In Utah, the number of fatalities because of car crashes decreased significantly. The data from Zero Fatalities revealed that fewer than 115 died from these accidents in 2019. Compare that to 2016 when nearly 300 perished.
However, auto accidents remain a pressing problem in the state. One reason is the length of recovery, which varies depending on the type and severity of the injury.
Car Crash Recovery in Numbers
It’s hard to get an official number since healing can differ from every person. But you can compare the average recovery period according to the injury:
Whiplash is one of the most common auto-related injuries. It occurs when a person’s neck jerks backward and forward suddenly, especially during a frontal or rear-end collision.
The recovery period for whiplash is short. If it’s minor, the person can already go back to their regular activities within a week. For some, though, it can linger and even become chronic. It can also be painful as it can compress some nerves, particularly in the cranial or neck region.
It’s rare for a whiplash case to progress and need surgery. But the individual can work with an auto accident chiropractor. In chiropractic practice, the specialist can release pinched nerves and improve the flow of blood in the affected areas to hasten healing.
2. Traumatic Brain Injury (TBI)
According to the American Association of Neurological Surgeons, vehicle accidents account for over half of traumatic brain injuries (TBIs). These usually happen when the passenger or driver hits their head on a solid object, such as the wheel, dashboard, door, and window.
Although most of the TBI cases are mild, the recovery period can still be lengthy. The Brain Injury Alliance shared that the person might already show significant improvements within three months. By the sixth month, they might already get their complete health back.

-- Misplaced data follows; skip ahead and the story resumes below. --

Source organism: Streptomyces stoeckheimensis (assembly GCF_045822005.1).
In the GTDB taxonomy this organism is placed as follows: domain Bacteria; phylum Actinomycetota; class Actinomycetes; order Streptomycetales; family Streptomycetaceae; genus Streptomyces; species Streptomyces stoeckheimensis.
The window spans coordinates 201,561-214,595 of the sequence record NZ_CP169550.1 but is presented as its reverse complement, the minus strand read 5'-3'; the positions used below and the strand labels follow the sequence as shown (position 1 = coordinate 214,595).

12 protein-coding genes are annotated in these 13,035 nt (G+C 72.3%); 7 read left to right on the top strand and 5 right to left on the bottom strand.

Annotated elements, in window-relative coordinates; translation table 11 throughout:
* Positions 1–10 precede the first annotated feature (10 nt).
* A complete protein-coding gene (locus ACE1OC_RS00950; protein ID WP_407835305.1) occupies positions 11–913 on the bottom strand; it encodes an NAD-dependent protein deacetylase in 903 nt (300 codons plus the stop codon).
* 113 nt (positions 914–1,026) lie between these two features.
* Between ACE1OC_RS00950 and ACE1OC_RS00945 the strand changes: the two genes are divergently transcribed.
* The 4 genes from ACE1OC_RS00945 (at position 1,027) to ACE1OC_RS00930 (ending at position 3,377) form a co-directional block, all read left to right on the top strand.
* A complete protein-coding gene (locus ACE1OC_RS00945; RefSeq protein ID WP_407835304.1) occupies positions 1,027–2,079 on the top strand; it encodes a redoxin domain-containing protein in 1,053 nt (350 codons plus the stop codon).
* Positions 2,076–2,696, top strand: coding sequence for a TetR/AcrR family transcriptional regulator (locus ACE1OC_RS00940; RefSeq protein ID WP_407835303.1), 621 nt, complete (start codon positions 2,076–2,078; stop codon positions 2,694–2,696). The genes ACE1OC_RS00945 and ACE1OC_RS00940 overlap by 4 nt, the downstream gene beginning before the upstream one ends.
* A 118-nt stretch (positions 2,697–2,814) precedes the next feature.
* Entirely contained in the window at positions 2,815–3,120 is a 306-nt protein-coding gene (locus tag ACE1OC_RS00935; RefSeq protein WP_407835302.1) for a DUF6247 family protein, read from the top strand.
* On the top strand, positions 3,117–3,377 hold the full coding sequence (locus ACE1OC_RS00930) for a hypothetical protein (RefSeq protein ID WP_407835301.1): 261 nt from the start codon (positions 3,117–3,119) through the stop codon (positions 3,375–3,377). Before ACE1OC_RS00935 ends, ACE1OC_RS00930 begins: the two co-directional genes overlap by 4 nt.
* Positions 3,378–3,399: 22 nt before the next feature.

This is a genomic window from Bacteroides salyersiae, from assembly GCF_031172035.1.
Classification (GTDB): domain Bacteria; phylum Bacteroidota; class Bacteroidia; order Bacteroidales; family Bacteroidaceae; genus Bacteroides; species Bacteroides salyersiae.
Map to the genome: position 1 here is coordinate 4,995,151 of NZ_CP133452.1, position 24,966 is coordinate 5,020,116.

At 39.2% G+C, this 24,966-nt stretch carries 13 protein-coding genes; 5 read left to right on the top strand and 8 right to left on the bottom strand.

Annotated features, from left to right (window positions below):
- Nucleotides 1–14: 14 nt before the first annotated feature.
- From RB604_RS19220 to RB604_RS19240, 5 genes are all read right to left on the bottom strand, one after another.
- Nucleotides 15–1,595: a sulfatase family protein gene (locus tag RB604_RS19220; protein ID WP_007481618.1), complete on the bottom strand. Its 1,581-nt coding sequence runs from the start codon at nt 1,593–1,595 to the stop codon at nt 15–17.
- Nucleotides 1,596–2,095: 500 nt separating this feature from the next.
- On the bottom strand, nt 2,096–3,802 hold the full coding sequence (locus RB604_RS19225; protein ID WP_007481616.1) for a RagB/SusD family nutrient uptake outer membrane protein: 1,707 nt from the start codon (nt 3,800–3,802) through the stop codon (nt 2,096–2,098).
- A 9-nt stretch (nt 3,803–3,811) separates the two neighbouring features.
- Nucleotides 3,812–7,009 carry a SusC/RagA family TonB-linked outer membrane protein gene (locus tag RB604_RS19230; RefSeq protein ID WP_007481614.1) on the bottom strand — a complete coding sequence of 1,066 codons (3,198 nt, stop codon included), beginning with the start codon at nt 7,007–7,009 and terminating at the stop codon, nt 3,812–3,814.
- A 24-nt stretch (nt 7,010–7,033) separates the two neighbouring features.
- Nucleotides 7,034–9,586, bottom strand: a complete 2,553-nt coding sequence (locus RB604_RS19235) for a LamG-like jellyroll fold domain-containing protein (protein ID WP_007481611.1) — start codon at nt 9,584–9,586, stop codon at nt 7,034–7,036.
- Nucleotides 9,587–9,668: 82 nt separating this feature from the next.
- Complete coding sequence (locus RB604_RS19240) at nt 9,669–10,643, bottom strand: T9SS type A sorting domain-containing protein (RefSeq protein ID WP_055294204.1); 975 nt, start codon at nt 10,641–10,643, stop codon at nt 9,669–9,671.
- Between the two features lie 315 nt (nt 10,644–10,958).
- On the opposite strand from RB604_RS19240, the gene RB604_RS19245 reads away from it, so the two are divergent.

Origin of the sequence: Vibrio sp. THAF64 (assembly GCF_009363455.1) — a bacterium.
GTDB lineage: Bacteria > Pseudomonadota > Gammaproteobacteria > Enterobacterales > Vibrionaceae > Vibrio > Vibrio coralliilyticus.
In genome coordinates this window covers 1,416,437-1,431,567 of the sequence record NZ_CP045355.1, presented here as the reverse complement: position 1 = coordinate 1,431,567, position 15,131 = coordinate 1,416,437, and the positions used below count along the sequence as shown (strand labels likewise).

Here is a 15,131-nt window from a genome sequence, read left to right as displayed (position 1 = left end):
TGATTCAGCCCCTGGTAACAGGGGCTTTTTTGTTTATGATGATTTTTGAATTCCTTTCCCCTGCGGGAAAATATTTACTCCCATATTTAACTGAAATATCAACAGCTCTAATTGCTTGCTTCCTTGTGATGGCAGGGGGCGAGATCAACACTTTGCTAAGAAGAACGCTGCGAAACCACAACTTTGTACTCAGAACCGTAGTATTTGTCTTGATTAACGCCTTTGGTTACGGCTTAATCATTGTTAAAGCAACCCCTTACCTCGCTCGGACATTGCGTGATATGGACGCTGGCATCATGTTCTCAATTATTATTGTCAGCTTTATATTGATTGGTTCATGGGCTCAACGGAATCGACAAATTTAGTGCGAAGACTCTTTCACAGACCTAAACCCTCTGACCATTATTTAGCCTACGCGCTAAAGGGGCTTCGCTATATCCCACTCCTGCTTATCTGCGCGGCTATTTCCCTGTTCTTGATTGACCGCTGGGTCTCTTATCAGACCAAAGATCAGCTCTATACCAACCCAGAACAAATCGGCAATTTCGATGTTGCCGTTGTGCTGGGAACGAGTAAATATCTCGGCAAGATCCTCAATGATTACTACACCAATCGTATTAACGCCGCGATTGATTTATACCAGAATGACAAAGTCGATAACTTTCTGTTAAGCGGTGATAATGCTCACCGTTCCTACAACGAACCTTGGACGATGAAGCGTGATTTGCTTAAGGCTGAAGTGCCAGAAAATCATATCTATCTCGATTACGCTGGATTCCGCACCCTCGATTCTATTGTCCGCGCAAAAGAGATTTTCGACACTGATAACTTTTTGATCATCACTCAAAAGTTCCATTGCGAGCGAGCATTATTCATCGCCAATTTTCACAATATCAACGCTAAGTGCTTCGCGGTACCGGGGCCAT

However, for people with moderate or severe TBI, the prognosis can range from fair to poor. Some still need assistance after two years of the accident. Others develop a lifelong disability.
3. Spinal Cord Injury
About 38% of car accidents can cause a spinal cord injury. A 2017 research revealed that the odds are high during a car rollover. Meanwhile, drivers are more prone to suffer from it than the passengers and that the lower back is the most susceptible to such an injury.
This injury can also take some time to heal. Usually, the symptoms gradually improve within half a year from the accident. However, according to MedicineNet.com, if the loss of function doesn’t change within this period, it’s more likely to be permanent.
4. Post-Traumatic Stress Disorder (PTSD)
Not all injuries of a vehicle accident are visible. PTSD is a common consequence, especially if the incident was severe, resulting in severe body damage or death. People with trauma are also prone to other mental health conditions, such as depression and anxiety.
On average, PTSD can last for about six months. However, for some, it can be chronic or intermittent. The symptoms might reappear with trigger exposure.
Vehicle-related injuries won’t disappear immediately. In some people, they can be a daily reminder of that fateful day. But while the recovery is long and even costly, treatment plans can be comprehensive to hasten the process.